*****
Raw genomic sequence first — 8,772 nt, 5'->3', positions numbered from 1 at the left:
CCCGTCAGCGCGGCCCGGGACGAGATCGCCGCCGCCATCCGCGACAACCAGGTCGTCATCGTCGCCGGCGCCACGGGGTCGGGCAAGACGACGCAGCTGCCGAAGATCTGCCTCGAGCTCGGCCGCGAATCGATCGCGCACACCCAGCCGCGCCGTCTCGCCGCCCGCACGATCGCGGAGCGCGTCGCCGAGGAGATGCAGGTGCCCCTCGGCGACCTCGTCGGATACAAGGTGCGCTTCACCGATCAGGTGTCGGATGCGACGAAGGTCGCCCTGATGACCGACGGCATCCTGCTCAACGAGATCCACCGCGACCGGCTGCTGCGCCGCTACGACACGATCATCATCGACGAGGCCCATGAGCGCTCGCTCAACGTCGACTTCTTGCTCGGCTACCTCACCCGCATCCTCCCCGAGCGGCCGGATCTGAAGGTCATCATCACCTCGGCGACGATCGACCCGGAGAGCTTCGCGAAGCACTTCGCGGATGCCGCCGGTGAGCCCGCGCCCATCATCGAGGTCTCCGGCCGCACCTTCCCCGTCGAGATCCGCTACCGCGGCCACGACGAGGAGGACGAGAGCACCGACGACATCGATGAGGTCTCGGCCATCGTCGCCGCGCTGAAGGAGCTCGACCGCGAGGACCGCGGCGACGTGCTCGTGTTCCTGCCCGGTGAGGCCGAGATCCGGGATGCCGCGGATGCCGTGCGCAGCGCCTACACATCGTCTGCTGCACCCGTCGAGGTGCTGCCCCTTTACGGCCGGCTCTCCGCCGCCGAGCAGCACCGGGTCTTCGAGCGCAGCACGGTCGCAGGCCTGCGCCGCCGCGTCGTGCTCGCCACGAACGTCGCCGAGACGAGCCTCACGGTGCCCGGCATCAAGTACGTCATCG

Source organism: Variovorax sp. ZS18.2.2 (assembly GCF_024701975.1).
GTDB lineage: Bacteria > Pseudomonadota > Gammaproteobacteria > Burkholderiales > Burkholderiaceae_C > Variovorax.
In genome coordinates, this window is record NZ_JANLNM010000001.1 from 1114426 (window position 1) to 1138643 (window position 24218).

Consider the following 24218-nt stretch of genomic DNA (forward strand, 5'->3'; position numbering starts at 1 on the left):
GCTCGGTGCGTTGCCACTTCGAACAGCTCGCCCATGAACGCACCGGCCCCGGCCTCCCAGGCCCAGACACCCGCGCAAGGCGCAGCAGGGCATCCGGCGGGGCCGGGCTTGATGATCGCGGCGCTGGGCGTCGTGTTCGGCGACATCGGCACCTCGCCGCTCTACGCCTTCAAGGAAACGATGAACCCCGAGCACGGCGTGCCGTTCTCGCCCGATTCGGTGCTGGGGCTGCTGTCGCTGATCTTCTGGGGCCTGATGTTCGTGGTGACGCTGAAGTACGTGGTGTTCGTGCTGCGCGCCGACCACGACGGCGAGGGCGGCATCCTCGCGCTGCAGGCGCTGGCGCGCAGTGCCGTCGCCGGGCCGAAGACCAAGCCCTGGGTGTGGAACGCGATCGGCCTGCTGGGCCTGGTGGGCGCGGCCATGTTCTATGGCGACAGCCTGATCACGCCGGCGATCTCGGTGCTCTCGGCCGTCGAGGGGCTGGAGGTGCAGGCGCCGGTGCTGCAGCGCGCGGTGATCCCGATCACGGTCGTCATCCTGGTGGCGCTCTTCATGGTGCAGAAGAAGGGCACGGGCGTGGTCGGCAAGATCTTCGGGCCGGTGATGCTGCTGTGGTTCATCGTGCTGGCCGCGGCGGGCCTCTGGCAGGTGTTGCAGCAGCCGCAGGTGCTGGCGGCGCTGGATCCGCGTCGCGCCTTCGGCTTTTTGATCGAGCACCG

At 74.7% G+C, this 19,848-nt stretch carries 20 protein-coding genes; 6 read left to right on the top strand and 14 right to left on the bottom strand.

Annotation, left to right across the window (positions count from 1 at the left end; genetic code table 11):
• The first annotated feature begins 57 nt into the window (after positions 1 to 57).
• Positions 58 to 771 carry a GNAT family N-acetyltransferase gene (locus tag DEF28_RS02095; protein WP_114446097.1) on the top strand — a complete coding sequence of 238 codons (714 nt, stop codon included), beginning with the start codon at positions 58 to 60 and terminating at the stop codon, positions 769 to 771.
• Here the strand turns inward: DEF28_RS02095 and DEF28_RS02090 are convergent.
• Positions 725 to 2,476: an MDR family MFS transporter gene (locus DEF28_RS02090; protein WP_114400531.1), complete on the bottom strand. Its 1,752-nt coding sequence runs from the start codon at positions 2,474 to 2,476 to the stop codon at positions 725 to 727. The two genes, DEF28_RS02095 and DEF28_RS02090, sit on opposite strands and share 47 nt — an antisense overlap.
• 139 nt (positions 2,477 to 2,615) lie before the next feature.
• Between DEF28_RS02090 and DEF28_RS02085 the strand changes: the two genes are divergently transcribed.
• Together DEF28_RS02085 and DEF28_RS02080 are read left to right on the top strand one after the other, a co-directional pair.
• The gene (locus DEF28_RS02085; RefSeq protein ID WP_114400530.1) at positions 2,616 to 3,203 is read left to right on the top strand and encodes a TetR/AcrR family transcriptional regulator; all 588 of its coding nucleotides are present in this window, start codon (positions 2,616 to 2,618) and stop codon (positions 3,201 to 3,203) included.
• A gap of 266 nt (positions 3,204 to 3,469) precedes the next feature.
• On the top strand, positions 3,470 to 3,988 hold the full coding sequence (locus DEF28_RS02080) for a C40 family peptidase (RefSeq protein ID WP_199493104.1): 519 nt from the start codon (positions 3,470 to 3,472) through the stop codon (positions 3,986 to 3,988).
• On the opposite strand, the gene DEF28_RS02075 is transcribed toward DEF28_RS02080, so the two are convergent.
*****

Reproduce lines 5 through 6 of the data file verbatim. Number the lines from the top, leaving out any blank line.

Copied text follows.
In genome coordinates, this window is record NZ_JANLNM010000001.1 from 1114426 (window position 1) to 1138643 (window position 24218).

Consider the following 24218-nt stretch of genomic DNA (forward strand, 5'->3'; position numbering starts at 1 on the left):